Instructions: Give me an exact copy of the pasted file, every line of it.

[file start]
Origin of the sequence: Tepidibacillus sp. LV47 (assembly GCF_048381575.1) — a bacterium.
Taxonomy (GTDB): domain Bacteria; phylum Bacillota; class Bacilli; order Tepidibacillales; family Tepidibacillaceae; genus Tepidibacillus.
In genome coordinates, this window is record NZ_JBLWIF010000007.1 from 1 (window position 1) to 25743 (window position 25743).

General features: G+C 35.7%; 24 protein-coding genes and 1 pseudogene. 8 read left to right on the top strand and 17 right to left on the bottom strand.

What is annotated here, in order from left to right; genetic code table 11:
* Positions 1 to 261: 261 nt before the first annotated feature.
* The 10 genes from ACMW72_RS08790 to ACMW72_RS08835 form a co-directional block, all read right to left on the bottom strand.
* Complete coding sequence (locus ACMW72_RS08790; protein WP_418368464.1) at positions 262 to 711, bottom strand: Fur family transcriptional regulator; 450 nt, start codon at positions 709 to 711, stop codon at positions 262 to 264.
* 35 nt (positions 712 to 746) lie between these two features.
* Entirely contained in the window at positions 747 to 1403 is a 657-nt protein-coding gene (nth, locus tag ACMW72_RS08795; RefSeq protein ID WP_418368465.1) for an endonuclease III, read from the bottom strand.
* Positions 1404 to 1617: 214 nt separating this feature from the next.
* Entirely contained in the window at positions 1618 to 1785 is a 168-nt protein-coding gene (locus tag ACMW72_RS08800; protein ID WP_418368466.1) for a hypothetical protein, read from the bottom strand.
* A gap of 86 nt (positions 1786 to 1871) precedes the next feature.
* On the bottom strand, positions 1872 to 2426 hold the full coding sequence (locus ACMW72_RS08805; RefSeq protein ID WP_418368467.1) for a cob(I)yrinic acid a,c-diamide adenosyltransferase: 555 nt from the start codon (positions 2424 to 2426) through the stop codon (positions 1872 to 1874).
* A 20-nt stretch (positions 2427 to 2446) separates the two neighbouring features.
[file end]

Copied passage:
Origin of the sequence: Tepidibacillus sp. LV47 (assembly GCF_048381575.1) — a bacterium.
Taxonomy (GTDB): domain Bacteria; phylum Bacillota; class Bacilli; order Tepidibacillales; family Tepidibacillaceae; genus Tepidibacillus.
In genome coordinates, this window is record NZ_JBLWIF010000007.1 from 1 (window position 1) to 25743 (window position 25743).

General features: G+C 35.7%; 24 protein-coding genes and 1 pseudogene. 8 read left to right on the top strand and 17 right to left on the bottom strand.

What is annotated here, in order from left to right; genetic code table 11:
* Positions 1 to 261: 261 nt before the first annotated feature.
* The 10 genes from ACMW72_RS08790 to ACMW72_RS08835 form a co-directional block, all read right to left on the bottom strand.
* Complete coding sequence (locus ACMW72_RS08790; protein WP_418368464.1) at positions 262 to 711, bottom strand: Fur family transcriptional regulator; 450 nt, start codon at positions 709 to 711, stop codon at positions 262 to 264.
* 35 nt (positions 712 to 746) lie between these two features.
* Entirely contained in the window at positions 747 to 1403 is a 657-nt protein-coding gene (nth, locus tag ACMW72_RS08795; RefSeq protein ID WP_418368465.1) for an endonuclease III, read from the bottom strand.
* Positions 1404 to 1617: 214 nt separating this feature from the next.
* Entirely contained in the window at positions 1618 to 1785 is a 168-nt protein-coding gene (locus tag ACMW72_RS08800; protein ID WP_418368466.1) for a hypothetical protein, read from the bottom strand.
* A gap of 86 nt (positions 1786 to 1871) precedes the next feature.
* On the bottom strand, positions 1872 to 2426 hold the full coding sequence (locus ACMW72_RS08805; RefSeq protein ID WP_418368467.1) for a cob(I)yrinic acid a,c-diamide adenosyltransferase: 555 nt from the start codon (positions 2424 to 2426) through the stop codon (positions 1872 to 1874).
* A 20-nt stretch (positions 2427 to 2446) separates the two neighbouring features.